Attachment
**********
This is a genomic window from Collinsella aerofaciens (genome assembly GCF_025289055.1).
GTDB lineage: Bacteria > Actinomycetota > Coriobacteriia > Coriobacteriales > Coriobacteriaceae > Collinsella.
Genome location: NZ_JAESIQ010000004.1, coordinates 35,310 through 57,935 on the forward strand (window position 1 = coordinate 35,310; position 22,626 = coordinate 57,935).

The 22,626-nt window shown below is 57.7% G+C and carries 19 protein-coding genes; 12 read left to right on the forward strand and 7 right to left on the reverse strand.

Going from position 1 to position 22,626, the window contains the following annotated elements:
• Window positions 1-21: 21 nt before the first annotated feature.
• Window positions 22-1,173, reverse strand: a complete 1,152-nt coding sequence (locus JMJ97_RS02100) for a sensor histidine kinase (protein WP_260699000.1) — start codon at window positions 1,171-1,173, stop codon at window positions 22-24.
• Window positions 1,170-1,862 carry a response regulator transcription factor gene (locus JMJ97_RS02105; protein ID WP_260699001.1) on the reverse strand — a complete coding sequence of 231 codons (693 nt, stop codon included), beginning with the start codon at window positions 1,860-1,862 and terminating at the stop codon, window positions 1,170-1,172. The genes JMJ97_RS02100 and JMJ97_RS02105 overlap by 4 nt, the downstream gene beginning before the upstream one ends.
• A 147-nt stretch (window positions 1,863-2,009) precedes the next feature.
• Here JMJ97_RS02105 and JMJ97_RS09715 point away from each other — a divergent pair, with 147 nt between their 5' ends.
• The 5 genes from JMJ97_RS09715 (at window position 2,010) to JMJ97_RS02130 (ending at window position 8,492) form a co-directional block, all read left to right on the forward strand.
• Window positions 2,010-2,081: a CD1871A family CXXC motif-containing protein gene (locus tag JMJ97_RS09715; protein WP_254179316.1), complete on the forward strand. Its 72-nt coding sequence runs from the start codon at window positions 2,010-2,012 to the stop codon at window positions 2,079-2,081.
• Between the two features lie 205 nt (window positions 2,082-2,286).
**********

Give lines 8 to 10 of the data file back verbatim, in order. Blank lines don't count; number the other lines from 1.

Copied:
• Window positions 1,170-1,862 carry a response regulator transcription factor gene (locus JMJ97_RS02105; protein ID WP_260699001.1) on the reverse strand — a complete coding sequence of 231 codons (693 nt, stop codon included), beginning with the start codon at window positions 1,860-1,862 and terminating at the stop codon, window positions 1,170-1,172. The genes JMJ97_RS02100 and JMJ97_RS02105 overlap by 4 nt, the downstream gene beginning before the upstream one ends.
• A 147-nt stretch (window positions 1,863-2,009) precedes the next feature.
• Here JMJ97_RS02105 and JMJ97_RS09715 point away from each other — a divergent pair, with 147 nt between their 5' ends.